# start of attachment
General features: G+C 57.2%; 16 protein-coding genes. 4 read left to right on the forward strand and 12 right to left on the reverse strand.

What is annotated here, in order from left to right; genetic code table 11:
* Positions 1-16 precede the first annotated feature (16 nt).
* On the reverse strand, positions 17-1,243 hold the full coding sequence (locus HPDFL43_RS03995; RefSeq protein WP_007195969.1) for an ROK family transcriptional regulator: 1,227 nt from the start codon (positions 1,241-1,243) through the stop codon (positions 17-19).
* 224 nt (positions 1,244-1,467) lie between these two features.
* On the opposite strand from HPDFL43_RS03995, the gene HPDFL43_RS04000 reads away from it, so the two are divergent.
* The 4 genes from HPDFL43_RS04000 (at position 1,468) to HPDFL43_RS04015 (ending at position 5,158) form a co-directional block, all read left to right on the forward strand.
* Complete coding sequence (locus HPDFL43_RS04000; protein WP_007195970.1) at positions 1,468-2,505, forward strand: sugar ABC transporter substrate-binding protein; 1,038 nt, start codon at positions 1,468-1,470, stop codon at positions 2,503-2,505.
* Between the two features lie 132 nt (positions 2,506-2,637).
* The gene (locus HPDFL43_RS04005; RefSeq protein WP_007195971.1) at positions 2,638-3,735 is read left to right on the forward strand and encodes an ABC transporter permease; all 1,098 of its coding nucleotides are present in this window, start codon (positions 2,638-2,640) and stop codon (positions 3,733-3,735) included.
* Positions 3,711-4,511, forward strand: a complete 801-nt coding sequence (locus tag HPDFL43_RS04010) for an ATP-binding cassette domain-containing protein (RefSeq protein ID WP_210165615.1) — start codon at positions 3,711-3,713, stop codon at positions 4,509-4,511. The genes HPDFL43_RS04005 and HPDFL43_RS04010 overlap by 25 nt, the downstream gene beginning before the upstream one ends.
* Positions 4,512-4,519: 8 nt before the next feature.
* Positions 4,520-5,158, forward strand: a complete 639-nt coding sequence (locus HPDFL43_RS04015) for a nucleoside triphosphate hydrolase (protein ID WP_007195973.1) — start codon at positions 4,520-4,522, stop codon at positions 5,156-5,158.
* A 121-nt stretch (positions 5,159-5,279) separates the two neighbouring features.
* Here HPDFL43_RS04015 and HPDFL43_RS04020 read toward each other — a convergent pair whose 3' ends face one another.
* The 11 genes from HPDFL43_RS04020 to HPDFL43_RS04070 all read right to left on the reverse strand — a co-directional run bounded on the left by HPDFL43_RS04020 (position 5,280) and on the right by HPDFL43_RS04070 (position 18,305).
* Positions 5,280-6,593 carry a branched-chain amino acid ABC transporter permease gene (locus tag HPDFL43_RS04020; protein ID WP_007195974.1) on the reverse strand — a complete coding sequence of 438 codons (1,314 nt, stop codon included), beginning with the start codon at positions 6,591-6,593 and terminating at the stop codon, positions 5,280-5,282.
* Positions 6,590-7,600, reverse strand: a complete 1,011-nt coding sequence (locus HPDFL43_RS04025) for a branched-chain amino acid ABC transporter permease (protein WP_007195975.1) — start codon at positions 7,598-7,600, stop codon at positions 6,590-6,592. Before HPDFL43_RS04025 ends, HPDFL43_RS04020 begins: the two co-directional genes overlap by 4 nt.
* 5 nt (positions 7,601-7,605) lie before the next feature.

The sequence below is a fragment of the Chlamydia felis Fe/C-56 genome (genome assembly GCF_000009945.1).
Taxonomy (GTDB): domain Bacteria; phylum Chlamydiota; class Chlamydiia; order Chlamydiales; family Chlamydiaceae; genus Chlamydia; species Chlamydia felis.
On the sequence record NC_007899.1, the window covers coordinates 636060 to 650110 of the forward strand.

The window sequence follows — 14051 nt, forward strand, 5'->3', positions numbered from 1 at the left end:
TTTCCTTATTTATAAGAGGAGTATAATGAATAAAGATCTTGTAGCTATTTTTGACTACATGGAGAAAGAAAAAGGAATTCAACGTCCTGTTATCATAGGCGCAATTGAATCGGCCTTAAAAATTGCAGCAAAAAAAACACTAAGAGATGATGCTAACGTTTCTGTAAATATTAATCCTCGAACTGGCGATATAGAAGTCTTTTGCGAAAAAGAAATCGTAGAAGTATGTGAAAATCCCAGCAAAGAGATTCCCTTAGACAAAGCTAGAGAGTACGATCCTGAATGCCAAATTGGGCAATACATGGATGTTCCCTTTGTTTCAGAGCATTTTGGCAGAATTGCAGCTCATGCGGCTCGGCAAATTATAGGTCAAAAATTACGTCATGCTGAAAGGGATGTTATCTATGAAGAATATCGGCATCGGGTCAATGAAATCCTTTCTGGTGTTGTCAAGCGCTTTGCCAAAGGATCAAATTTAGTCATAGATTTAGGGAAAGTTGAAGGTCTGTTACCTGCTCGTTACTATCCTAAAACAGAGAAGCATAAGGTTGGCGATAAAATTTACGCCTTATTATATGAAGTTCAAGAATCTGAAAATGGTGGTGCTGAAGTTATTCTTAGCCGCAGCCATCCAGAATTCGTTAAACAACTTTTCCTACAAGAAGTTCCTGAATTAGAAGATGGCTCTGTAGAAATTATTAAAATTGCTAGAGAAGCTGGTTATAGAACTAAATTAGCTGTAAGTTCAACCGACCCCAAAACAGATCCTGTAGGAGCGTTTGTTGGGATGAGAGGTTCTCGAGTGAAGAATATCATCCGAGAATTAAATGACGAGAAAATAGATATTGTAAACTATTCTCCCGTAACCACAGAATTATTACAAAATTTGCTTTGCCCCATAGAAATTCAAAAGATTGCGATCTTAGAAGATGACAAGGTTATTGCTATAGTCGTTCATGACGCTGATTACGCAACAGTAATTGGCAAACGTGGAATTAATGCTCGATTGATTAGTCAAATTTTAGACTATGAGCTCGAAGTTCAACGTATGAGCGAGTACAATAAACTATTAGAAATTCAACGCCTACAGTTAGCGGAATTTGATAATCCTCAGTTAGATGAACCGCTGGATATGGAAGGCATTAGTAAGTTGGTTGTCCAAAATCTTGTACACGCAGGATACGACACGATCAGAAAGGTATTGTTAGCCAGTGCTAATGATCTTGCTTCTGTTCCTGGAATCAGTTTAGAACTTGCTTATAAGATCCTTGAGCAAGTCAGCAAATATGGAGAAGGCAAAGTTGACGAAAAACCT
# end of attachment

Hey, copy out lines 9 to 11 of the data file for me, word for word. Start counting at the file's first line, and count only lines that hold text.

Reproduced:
* Between the two features lie 132 nt (positions 2,506-2,637).
* The gene (locus HPDFL43_RS04005; RefSeq protein WP_007195971.1) at positions 2,638-3,735 is read left to right on the forward strand and encodes an ABC transporter permease; all 1,098 of its coding nucleotides are present in this window, start codon (positions 2,638-2,640) and stop codon (positions 3,733-3,735) included.
* Positions 3,711-4,511, forward strand: a complete 801-nt coding sequence (locus tag HPDFL43_RS04010) for an ATP-binding cassette domain-containing protein (RefSeq protein ID WP_210165615.1) — start codon at positions 3,711-3,713, stop codon at positions 4,509-4,511. The genes HPDFL43_RS04005 and HPDFL43_RS04010 overlap by 25 nt, the downstream gene beginning before the upstream one ends.